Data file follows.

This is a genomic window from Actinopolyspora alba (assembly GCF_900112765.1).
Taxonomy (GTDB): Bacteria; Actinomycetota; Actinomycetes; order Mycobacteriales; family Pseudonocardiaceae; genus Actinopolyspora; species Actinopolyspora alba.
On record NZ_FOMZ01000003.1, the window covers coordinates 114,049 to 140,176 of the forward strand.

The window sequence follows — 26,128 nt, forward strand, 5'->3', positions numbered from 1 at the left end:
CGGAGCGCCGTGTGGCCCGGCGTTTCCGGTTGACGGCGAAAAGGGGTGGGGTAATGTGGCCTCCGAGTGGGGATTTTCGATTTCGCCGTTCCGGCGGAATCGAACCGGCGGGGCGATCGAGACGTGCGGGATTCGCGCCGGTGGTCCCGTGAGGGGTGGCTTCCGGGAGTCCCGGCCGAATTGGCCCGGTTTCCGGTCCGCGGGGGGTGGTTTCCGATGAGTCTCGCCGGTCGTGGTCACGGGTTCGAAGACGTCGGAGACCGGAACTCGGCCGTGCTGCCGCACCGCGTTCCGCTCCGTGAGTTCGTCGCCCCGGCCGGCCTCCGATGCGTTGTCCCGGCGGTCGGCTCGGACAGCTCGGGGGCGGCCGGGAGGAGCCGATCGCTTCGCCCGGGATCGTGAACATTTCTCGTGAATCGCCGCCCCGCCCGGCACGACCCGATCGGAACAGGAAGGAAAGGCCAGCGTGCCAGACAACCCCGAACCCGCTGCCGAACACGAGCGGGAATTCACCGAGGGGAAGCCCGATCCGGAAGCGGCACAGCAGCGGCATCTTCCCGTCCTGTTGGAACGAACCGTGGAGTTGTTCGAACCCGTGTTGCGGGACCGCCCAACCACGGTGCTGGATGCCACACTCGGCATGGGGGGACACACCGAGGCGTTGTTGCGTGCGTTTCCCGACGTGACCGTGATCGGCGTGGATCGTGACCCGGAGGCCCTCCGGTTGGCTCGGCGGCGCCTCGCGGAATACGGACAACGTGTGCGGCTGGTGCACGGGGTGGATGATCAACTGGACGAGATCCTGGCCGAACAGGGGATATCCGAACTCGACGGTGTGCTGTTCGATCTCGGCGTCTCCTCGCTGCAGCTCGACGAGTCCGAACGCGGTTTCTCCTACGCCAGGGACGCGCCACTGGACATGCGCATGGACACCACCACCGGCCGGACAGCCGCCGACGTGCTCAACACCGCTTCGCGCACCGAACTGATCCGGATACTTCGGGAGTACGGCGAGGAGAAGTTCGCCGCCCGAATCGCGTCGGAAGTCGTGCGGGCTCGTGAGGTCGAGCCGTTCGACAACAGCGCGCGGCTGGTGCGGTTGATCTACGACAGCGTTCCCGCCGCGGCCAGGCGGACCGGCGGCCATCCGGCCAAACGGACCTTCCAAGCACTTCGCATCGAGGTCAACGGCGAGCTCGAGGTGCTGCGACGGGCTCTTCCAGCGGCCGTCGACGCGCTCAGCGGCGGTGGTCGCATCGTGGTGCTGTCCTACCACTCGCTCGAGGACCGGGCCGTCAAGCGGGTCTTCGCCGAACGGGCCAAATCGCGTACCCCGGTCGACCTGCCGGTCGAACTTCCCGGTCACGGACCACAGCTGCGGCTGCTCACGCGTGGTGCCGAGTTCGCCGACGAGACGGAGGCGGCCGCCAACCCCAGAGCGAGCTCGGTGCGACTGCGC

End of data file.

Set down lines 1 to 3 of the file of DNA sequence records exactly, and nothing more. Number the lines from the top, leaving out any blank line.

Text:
This is a genomic window from Actinopolyspora alba (assembly GCF_900112765.1).
Taxonomy (GTDB): Bacteria; Actinomycetota; Actinomycetes; order Mycobacteriales; family Pseudonocardiaceae; genus Actinopolyspora; species Actinopolyspora alba.
On record NZ_FOMZ01000003.1, the window covers coordinates 114,049 to 140,176 of the forward strand.